I have read Dr. Green's book and thought it excellent. This was the one area I did not agree with him on.....always having to do a biopsy for the "definitive" diagnosis. I think the only people that satisfies are the medical profession for liability reasons and yes, the money to be made from doing endoscopies. I am not saying Dr. Green does that but many doctors do. I would never trust a doctor who relied solely on a biopsy for diagnosis and ignored a patient's symptoms and misery. This is exactly why it takes years for people to get diagnosed and speaking for myself, I am not happy about the 3 other auto immune diseases I have as

a result of their mistakes.

As for the gluten-free diet helping other medical conditions that may not be Celiac Disease, I can't think of any other disease related to the gut or autoimmune system that uses the gluten-free diet as a treatment. I know people who have Crohn's Disease to the point where they have had multiple surgeries and they are not following the gluten-free diet, nor has it been offered as a treatment. I do think it best to have some testing done but if a doctor is pushing a biopsy really hard and not relying on blood work or dietary response as part of the overall picture, find another doctor. I personally think those that have had a positive biopsy are the lucky ones because there are so many others that had it done and were told it was negative so go ahead and keep gluten in your diet.....you're fine. Turns out they were probably in the early stages and the damage was not bad enough to find, at that point. How do you face a patient after that when down the road they become seriously ill and it IS Celiac Disease and they should have avoided gluten years ago? My firm belief is that the medical profession has got to redefine the diagnosis process to avoid this scenario but it will be difficult because, bottom line, medicine is a business and Celiac Disease requires no drugs or treatment....just a dietary change.

Read Dr. Green's book...it's full of excellent information other than the problem I have with him over how to diagnose.

Share this post


Link to post
Share on other sites
So basically blood tests can indicate big huge problems with gluten, but not actually diagnose Celiac disease versus intolerance?

My other question: What about an actual diagnosis is helpful to people? Is there some protocol everyone's been following, beyond being gluten-free, that I don't know about?

I don't think there is any protocol beyond diet. Some people just need that piece of paper to enforce their inner discipline. Parents may need it to be able to set up a 504 plan for modifications in the classroom. College students may need it in order to be exempt from a requirement to live in a dorm with a mandatory food plan. Employees may need it for FMLA documentation. It might come in handy if you need to be hospitalized because at least you could back up your dietary demands with paperwork. And it could circumvent the need to reinvent the wheel if you move or have to change doctors.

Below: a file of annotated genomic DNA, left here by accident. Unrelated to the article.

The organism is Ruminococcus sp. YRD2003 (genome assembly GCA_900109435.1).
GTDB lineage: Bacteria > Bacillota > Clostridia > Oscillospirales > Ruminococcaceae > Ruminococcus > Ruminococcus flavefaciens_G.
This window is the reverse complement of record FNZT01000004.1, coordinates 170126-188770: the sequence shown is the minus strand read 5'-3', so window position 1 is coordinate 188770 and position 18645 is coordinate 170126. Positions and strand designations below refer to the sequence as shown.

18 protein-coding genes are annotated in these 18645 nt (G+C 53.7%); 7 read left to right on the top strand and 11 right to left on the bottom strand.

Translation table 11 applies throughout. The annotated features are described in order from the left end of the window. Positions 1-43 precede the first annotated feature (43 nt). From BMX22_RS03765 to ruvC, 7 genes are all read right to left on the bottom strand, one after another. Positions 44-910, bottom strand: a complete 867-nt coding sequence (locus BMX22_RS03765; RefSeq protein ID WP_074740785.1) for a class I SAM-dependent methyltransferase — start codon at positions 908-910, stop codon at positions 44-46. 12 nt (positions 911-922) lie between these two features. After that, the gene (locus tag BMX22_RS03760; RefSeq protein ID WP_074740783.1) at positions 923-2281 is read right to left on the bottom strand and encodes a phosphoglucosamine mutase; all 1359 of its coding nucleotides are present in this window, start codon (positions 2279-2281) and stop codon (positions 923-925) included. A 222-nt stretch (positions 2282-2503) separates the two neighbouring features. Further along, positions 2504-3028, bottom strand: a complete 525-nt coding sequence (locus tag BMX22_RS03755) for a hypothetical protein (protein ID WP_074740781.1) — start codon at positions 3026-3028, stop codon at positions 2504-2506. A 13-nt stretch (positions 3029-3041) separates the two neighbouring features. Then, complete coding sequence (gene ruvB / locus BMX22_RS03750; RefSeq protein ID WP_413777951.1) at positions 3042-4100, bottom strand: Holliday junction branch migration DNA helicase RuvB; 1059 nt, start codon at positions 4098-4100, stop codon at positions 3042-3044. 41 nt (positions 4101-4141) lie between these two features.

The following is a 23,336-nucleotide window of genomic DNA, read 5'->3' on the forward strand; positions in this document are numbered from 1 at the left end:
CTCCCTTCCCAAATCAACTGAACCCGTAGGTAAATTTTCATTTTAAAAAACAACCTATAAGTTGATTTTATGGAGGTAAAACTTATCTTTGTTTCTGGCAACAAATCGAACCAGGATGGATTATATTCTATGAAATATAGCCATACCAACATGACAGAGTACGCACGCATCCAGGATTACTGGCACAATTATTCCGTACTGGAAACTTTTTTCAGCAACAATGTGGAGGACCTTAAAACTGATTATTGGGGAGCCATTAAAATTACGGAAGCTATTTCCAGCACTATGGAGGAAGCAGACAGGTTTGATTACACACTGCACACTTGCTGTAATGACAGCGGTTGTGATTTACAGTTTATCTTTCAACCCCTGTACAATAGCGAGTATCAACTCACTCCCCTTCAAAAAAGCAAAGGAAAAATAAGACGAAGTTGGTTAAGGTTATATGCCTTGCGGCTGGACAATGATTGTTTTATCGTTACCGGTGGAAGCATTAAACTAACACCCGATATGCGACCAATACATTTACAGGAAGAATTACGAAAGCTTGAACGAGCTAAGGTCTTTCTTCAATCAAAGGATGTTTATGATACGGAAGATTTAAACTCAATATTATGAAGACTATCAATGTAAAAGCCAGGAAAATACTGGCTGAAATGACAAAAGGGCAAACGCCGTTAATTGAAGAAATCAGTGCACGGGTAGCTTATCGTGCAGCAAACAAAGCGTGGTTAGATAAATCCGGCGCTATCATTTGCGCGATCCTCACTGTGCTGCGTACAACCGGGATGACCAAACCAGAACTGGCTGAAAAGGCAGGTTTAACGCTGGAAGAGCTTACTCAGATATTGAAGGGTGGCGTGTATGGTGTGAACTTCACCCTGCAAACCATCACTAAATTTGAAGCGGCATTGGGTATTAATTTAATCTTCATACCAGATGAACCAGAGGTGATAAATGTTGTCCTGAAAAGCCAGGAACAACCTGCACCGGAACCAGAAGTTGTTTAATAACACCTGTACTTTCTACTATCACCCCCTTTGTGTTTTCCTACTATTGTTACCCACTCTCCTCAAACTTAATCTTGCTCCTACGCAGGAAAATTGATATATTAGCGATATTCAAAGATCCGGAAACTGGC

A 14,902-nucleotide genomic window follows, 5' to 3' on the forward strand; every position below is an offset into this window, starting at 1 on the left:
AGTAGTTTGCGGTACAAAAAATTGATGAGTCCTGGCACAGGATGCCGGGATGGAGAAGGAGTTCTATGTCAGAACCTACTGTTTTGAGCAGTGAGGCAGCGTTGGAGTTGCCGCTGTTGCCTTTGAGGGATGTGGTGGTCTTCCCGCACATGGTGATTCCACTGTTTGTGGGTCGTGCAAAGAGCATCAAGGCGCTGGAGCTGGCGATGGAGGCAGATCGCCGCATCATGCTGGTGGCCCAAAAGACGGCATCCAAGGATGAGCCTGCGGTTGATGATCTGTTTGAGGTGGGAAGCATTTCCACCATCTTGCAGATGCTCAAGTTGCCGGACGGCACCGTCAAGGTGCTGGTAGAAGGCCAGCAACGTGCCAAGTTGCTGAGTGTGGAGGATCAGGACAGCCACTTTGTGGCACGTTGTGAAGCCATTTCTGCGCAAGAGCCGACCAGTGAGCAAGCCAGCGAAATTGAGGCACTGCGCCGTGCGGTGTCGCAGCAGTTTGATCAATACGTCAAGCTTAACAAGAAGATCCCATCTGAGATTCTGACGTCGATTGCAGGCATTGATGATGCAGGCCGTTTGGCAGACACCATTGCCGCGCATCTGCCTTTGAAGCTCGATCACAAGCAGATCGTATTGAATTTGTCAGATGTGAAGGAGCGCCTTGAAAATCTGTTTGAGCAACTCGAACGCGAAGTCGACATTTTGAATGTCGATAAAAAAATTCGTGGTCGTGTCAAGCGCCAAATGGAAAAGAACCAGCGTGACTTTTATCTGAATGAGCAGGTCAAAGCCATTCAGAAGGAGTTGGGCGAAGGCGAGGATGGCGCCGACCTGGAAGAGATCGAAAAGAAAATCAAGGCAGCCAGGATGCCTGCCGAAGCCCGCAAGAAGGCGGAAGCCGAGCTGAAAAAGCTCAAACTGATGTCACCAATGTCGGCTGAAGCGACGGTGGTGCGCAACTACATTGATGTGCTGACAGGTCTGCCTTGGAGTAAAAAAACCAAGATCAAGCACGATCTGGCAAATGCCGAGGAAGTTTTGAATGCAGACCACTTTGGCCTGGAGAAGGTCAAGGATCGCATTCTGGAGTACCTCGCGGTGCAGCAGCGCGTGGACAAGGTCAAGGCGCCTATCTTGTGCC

I personally don't have an official diagnosis. I figured out what caused my problems and stopped eating gluten. By the time I realized that I needed to be eating it for the test to be accurate, it was too late. It would be nice to have one, not nice enough to make myself sick for months just to get it!

Share this post


Link to post
Share on other sites
As for the gluten-free diet helping other medical conditions that may not be Celiac Disease, I can't think of any other disease related to the gut or autoimmune system that uses the gluten-free diet as a treatment.

Well, there is one I know of that recommends a gluten-free diet, and that is ankylosing spondylitis, one of the rheumatoid auto-immune diseases. In fact, that is why I gave up gluten. I figured that if it could help with AS in might also help me with my RA. At that time I didn't even know there was either a blood test or an endoscopic test that could diagnose celiac. It was simply because our house builder had AS and refused to touch gluten. I thought he was going to puke when I offered him scones the first day on the job.

Share this post


Link to post
Share on other sites
My other question: What about an actual diagnosis is helpful to people? Is there some protocol everyone's been following, beyond being gluten-free, that I don't know about?